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Explaining a future date can be downright confusing

People often use the phrase “next weekend” to describe the future weekend, but this can lead to confusion. While some interpret “next weekend” to mean this coming weekend, others interpret it as the weekend after, hence the use of the awkward, overly wordy, “not this weekend but the weekend after.” Oxt weekend is a new phrase you can use instead of saying “not this weekend but the weekend after.”

When do I say “next weekend?”

Never. Because that phrase can be interpreted with two completely different meanings, it is useless. Use “this weekend” or “oxt weekend.”

What about “oxt week” or “oxt tuesday?”

Oxt works for that too. Let's say it's Sunday and you want to make plans for the upcoming week. That week is “this week” but the week after is “oxt week.”

Can this word really take off?

Yes. New words are added to the dictionary all the time. You can read about it here but the gist of it is, if a word is used often enough it will eventually be added as an official word. All you need to do is remember the word and tell your friends.

I love it, what can I do?

Simply pass this link around to your friends via your favorite electronic communication.

If enough people are aware of it, it will become part of the common lexicon. If you're on twitter, tag your tweet with #oxtweekend. You can also display the badge on your blog or website by copying and pasting the code below.

<a href="http://www.oxtweekend.com/" target="_blank"> <img src="http://www.oxtweekend.com/img/oxt_blog_badge.png"></a>

I hate it, what can I do?

We're sorry to hear you aren't jazzed about our new word. Are you thinking...

  1. “What's wrong with ‘next weekend’?”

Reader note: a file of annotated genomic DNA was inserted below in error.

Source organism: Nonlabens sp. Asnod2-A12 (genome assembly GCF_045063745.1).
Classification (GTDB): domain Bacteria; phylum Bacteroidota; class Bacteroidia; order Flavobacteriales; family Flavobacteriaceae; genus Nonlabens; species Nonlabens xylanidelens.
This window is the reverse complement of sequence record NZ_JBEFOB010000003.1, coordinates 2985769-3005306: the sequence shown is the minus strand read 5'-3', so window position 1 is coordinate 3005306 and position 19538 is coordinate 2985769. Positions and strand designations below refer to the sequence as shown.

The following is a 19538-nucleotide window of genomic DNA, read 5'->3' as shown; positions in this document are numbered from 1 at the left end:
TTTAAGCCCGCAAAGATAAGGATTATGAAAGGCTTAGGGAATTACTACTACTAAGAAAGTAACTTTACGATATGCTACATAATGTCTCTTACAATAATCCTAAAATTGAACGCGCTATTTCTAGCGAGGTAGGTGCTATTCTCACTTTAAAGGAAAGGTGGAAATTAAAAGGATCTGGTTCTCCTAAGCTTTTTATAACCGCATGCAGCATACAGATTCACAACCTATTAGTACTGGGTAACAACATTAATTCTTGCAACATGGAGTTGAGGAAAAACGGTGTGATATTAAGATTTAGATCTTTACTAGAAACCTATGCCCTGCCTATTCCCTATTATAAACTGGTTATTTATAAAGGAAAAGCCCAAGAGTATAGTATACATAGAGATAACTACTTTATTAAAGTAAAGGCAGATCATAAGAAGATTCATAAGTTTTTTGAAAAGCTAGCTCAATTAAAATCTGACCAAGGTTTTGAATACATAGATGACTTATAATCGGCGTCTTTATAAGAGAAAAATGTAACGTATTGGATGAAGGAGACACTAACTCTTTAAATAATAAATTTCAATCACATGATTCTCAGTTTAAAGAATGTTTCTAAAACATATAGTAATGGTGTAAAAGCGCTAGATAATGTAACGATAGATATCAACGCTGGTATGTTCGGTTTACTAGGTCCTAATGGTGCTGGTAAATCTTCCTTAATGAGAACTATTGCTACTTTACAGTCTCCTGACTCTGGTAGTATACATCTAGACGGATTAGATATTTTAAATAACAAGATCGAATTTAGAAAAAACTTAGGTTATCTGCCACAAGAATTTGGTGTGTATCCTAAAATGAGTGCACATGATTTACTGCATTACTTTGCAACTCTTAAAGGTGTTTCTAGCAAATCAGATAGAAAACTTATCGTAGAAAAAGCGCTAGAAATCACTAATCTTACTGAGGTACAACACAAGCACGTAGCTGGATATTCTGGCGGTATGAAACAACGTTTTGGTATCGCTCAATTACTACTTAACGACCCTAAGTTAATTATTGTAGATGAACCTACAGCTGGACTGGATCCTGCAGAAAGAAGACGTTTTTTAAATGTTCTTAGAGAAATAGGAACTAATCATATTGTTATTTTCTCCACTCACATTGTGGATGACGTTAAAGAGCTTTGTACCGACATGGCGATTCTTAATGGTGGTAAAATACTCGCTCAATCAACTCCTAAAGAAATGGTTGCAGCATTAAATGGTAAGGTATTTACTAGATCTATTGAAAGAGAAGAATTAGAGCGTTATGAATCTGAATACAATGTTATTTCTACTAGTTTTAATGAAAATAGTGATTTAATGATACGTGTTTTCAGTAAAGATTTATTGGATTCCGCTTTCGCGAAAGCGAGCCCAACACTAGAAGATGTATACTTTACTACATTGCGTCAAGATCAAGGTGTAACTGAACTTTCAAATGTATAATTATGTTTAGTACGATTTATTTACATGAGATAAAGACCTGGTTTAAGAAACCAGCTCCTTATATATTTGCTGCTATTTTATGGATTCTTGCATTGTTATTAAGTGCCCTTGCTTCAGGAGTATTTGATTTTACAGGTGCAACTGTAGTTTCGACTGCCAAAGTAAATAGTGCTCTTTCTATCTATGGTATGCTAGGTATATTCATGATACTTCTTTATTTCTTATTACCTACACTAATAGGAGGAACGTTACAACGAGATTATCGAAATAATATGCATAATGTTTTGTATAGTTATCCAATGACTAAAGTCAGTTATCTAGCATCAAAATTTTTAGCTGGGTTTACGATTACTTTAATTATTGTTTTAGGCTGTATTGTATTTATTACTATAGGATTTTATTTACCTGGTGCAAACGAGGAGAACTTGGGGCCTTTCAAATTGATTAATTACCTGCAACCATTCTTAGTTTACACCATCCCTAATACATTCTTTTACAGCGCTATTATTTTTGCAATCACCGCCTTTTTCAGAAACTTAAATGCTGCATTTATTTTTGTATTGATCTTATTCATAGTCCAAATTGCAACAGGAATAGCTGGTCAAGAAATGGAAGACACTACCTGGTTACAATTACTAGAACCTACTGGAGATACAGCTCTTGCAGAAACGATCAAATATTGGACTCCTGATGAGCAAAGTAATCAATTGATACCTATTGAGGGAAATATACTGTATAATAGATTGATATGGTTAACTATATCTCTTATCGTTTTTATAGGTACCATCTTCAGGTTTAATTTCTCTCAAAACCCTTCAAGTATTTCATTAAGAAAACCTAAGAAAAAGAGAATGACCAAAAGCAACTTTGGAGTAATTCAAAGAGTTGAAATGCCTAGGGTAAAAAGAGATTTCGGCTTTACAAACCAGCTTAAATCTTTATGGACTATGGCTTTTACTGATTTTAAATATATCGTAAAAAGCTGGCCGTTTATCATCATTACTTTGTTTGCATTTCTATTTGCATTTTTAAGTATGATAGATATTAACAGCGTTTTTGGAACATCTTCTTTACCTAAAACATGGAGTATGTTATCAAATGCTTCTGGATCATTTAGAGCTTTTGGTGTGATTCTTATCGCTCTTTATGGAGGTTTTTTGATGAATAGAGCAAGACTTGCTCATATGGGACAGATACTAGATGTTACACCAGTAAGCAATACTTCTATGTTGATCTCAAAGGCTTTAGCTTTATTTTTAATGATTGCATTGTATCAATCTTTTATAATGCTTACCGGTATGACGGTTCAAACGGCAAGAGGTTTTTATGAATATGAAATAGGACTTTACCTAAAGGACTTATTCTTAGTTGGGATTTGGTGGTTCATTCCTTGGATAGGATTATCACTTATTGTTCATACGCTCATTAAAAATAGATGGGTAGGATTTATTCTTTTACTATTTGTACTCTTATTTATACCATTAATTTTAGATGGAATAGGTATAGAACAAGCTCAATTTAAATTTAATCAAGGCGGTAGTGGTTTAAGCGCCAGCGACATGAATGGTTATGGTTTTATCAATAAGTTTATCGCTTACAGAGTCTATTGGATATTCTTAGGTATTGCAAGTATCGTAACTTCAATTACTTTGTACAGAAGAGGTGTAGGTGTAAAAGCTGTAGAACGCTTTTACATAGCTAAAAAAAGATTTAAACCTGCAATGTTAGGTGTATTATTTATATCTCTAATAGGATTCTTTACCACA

The word ‘next’ can be interpreted as the next weekend we encounter on the calendar OR the next weekend after this upcoming weekend. It often changes based on how close you are to the weekend (‘next’ may mean this coming weekend if spoken on a Monday or the weekend after this coming weekend on a Friday), and herein lies the problem. Some people always use ‘next’ one way, others a different way. If you've ever heard the phrase, “not this weekend but the weekend after”, you've had this problem. Our solution is to create a brand new word with a well-defined meaning. That word is ‘oxt’.

  2. “Who cares?”

    Sure, it's sort of a small thing. But how many times have we all used the phrase “not this weekend but the weekend after”? A thousand times in our lifetime? You add up all the extra time it takes to say that phrase, multiplied by all the people who speak english on the planet, and ‘oxt’ starts to make some sense as a time saver.

  3. “You can't screw with the english language.”

    Actually you can. The english language is constantly evolving and changing all the time. New words are added and old ones fall out of common usage. Don’t you think ‘oxt’ deserves to be in the dictionary just as much as ‘staycation’? Besides, we're not just screwing with it, we're trying to improve it!

  4. “I hate new things.”

    We hear you. Change can be tough sometimes, but it happens. Best to just put on a smile and look at the positive.

  5. “I just have a lot of anger.”

    Oh, sorry to hear that. Sometimes anger is caused by not fully understanding something and sometimes it's caused by the fact that life just isn't fair. Does that help at all?